25 September 2011

Hello, This Is Me Coming At You

by Louis A. Willis

I am happy and nervous to be in the company of so many readers and published writers. When Leigh, my partner for the Sunday articles, asked me if I wanted to be a contributor, I said yes before I thought about it. Later, realizing that I had committed myself to write an article for a blog that will attract more readers than my own blog is when I become a little nervous. I asked myself Am I up to the challenge of writing an article that will interest so many readers, especially some of whom are published writes? Myself answered, well what have you got to lose? Accept the challenge.

I retired In 1995, and in 1996, after being away for 42 years, I returned to my hometown of Knoxville, Tennessee. In 2000, I enrolled in the Master Degree program at the University of Tennessee and received my degree in English literature in 2004. I thought about what to do next. I volunteered to edit my high school class newspaper. Next, I realized I had time to read as many books as I could and write about them. So, I began blogging.

In my previous hectic life, after graduating from college, I worked as a reporter for three months for a community newspaper in Chicago. I was not a good reporter because I didn’t like asking questions that people might not want to answer. My next writing job was several years later while I was working in the Social Security Administration. I was promoted to the position of Hearing Analyst in the Office of Hearings and Appeals, in which position for 15 years I analyzed and prepared synopses of disallowed claims from Social Security claimants for the Administrative Law Judges. After the Judge made his ruling following a hearing, I drafted the decision for his or her signature.

I had to follow the strict format demanded by the Office and the Judges, and to learn to write government legalese because the Judges complained that I didn’t “write like a lawyer.”  Creativity was usually not allowed. Occasionally, I was permitted, even expected, to be creative when a Judge knowingly made a decision, favorable or unfavorable, that was against the law and regulations. The motive for doing so might be he or she didn’t like the claimant’s attorney (unfavorable), felt sorry for the claimant (favorable), or disagreed with the law and regulation on certain issues (favorable or unfavorable). I had to construct an argument that I and the Judge knew did not meet the requirements of the law and regulations

I am more a reader than a writer. I read just about everything, but my favorite reading is mystery and crime fiction. I favor detective stories because as Borges has written “...a detective story cannot be understood without a beginning, middle, and end.” It is the ideal structure for any kind of storytelling. I am mainly interested in crime fiction by African American writers

I now have another reading assignment: to read the stories of my blogging colleagues.

I must end this article because I hear my high school teacher warning me, “Too many 'I's, Mr. Willis, too many 'I's.”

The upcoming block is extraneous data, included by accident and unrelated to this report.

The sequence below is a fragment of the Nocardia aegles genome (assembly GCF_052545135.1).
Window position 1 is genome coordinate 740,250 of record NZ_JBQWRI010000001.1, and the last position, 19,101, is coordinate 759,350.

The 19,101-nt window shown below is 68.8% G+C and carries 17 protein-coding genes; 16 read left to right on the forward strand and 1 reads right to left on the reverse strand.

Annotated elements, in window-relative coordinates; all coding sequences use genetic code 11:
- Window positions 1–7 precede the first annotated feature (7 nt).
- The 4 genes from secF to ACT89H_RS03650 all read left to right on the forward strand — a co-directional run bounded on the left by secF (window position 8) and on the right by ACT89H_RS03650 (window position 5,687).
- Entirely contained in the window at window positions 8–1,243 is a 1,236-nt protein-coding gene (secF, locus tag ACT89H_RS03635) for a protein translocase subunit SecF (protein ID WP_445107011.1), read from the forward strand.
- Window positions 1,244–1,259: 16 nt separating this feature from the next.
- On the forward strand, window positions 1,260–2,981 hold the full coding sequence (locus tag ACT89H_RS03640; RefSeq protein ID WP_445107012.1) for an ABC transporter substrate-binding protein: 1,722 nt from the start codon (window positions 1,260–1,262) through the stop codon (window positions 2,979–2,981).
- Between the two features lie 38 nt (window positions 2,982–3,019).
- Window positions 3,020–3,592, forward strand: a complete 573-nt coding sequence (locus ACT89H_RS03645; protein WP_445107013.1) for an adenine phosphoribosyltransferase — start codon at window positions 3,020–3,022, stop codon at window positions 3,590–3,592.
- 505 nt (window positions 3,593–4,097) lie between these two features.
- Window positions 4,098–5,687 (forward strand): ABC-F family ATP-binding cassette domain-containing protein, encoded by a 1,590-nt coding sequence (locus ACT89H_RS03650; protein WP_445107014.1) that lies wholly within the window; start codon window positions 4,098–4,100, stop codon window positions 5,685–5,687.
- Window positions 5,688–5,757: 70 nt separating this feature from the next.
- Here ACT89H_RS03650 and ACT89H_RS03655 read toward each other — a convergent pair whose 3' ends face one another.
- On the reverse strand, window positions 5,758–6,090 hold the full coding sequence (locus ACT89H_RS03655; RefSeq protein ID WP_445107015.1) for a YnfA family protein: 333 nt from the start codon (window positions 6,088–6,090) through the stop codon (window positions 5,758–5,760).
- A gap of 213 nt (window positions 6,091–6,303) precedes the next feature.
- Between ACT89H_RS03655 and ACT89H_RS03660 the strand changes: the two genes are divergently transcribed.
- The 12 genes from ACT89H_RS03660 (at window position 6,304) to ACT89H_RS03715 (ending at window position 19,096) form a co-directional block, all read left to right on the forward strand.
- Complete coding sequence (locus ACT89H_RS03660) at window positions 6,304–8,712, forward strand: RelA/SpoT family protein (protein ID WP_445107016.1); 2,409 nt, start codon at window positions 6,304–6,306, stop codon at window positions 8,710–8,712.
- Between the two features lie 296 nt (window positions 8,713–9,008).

10 comments:

Velma said...

Louis, no need to feel nervous among friends. I knew you were our academic, but I didn't know you knew the behind-the-scenes crimes at the Social Security Administration!

Fran Rizer said...

Louis, what an interesting background! Did you attend the social security hearings or work from transcripts? I'm a retired teacher who cautioned about "too many I's." Now I have to remind myself. Welcome aboard!

Leigh Lundin said...

Besides reflections on crime writing (Borges, Boucher, Poe) and technology (e-readers, iPad), Louis reviews black mystery writers (and protagonists) on his own web site.

Louis, we're pleased to snag you from Criminal Brief and African-American
Mystery/Crime Authors
.

Elizabeth Zelvin said...

Louis, I'm pleased to hear you're planning to read all our stories. Our novels too, I hope. :)

Anonymous said...

No doubt. Willis is voracious.

Louis A. Willis said...

Sorry I’m late reviewing the comments. My internet access was disconnected this morning. I know I paid the bill because it’s on my credit card report. Instead of calling Earthlink support, I waited for it to reconnect. It did about 11:00AM.

Velma, unfortunately, I was sometimes a participant.

Fran,
Occasionally, I attended the hearings because the Judge wanted me to observe the claimant and evaluate his or her testimony first hand. The usual practice was for the writers to listen to the transcripts.

I read your wonderful ghost story in “Pages of Stories.”

Elizabeth,
Oh, yes, the novels are included.

Leigh Lundin said...

My internet connection ground to a near-halt last night. Maybe it was Bank of America trying to steal back those infamous WikiLeaks memos.

When I covered for James during his trip to Africa, my ISP decided it was a good time to dig up the cables in our neighborhood. One infamous night, I went out searching for a wi-fi signal in the wee hours of the morning.

Dixon Hill said...

I can sympathise with having to write in legalese, Louis. During my time in the army, I had to learn to write reports in "militar-ese" -- complete with long strands of unending acronyms. LOL

And, thanks to you and the links in your post, I see I'm now going to have to check out some books by Gar Anthony Haywood; I can see this is somebody I'll probably really enjoy, and should have known before now.

Really glad you're with us!

A Broad Abroad said...

The strength required to work for a government department should stand you in good stead for surviving SleuthSayers!

Welcome, Mr Willis.

Leigh Lundin said...
This comment has been removed by the author.